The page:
E2: Khmer Air Force captain, 1972
In 1972 ten KAF T-28S were damaged or destroyed during combat operations, most due to mechanical failure or pilot error. At least one airman was believed captured by the Khmer insurgents.
Intimidated by these statistics, this KAF fighter- bomber pilot wears a 'blood-chit' based on the design of the Republican flag, reading, 'If you capture me, please treat me as a POW according to international agreements'. Since neither the NVA nor the Khmer Rouge were known to keep many Cambodian prisoners alive, such pleas were almost certainly in vain. It is also noteworthy that the Vietnamese translation in the middle contains several spelling errors. Translation in Khmer and Chinese are also included. A Khmer flag and KAF title are worn on the left shoulder of the pilot's US flight suit. He wears a blue peaked cap with silver KAF badge.
E3: FANK brigadier-general, 1973
The commander of the Khmer Special Forces, Brig. Gen. Thach Reng, is seen wearing the olive green FANK dress uniform. The peaked cap has the gold FANK device depicting the Angkor Wat temple complex. Buttons bear the combined service emblem of the FANK General Headquarters. Brigadier-general's rank is displayed on black French-style shoulder boards. Special Forces insignia with a Forces Speciales tab is seen on the upper left sleeve. Metal Cambodian basic wings are worn on the upper right chest, and US basic wings, received after his training at Long Thanh, South Vietnam, on the left.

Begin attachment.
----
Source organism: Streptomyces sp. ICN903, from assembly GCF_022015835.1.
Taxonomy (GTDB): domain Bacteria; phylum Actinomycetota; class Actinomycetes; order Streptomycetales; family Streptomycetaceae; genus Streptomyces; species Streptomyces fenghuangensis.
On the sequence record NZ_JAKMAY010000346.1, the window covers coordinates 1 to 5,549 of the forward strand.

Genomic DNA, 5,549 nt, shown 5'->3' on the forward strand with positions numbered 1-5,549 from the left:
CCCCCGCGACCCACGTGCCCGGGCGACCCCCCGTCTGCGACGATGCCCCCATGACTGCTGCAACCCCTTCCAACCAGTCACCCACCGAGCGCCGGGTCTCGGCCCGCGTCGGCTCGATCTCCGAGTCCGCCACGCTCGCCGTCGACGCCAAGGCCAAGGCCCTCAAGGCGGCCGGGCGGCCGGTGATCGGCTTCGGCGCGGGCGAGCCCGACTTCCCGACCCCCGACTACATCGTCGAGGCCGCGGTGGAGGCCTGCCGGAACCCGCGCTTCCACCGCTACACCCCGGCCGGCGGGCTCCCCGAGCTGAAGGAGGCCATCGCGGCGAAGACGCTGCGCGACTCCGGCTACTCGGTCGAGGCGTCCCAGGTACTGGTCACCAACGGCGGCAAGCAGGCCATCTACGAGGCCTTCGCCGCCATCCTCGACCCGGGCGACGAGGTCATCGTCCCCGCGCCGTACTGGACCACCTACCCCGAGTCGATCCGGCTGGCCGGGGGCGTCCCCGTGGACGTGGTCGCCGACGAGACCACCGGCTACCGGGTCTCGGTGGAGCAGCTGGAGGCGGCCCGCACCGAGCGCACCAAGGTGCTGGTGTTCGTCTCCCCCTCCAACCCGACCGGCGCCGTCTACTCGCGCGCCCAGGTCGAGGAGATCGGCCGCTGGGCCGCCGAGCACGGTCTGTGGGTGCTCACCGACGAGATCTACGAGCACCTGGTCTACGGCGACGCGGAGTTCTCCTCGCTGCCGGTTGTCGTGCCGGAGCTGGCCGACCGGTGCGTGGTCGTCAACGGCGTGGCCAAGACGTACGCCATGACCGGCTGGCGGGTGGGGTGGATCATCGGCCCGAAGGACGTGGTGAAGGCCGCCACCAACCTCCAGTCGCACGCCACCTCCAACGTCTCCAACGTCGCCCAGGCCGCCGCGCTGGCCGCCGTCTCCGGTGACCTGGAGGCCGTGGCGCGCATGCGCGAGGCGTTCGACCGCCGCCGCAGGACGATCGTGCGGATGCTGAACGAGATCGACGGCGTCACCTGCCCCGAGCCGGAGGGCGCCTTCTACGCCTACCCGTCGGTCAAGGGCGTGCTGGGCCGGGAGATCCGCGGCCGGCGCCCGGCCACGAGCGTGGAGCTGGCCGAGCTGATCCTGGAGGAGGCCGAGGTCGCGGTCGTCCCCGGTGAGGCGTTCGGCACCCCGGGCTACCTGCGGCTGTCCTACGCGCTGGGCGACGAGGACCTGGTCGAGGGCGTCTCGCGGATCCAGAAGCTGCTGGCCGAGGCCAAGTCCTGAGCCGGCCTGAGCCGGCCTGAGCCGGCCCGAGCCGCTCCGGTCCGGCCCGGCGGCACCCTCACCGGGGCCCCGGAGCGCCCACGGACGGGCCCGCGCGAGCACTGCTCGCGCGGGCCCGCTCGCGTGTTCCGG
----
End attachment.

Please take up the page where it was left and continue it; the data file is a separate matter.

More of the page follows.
F1: Sergeant, Khmer Special Forces, 1973
In early 1973 several FANK detachments were sent to Lopburi Special Warfare Centre, Thailand, for advanced ranger and communications training; the latter was needed to provide the Khmer Special Forces with radio operators for its small-unit operations behind enemy lines. Upon their return to Cambodia they saw heavy lighting at Kompong Cham in September 1973, helping the FANK successfully defend the city by calling in accurate aerial resupply drops.
This sergeant is wearing a new set of camouflage fatigues designed and issued specifically for the Khmer Special Forces trainees attending courses at Lopburi; while its colours appear bright, they quickly faded to a duller, more effective pattern. Cambodian para wings are worn over the right pocket. The insignia of his current unit, the Special Forces, is on the left shoulder; the insignia of the FANK Signal Corps, his original unit, is on the right shoulder. The green beret bears a handwoven SF flash.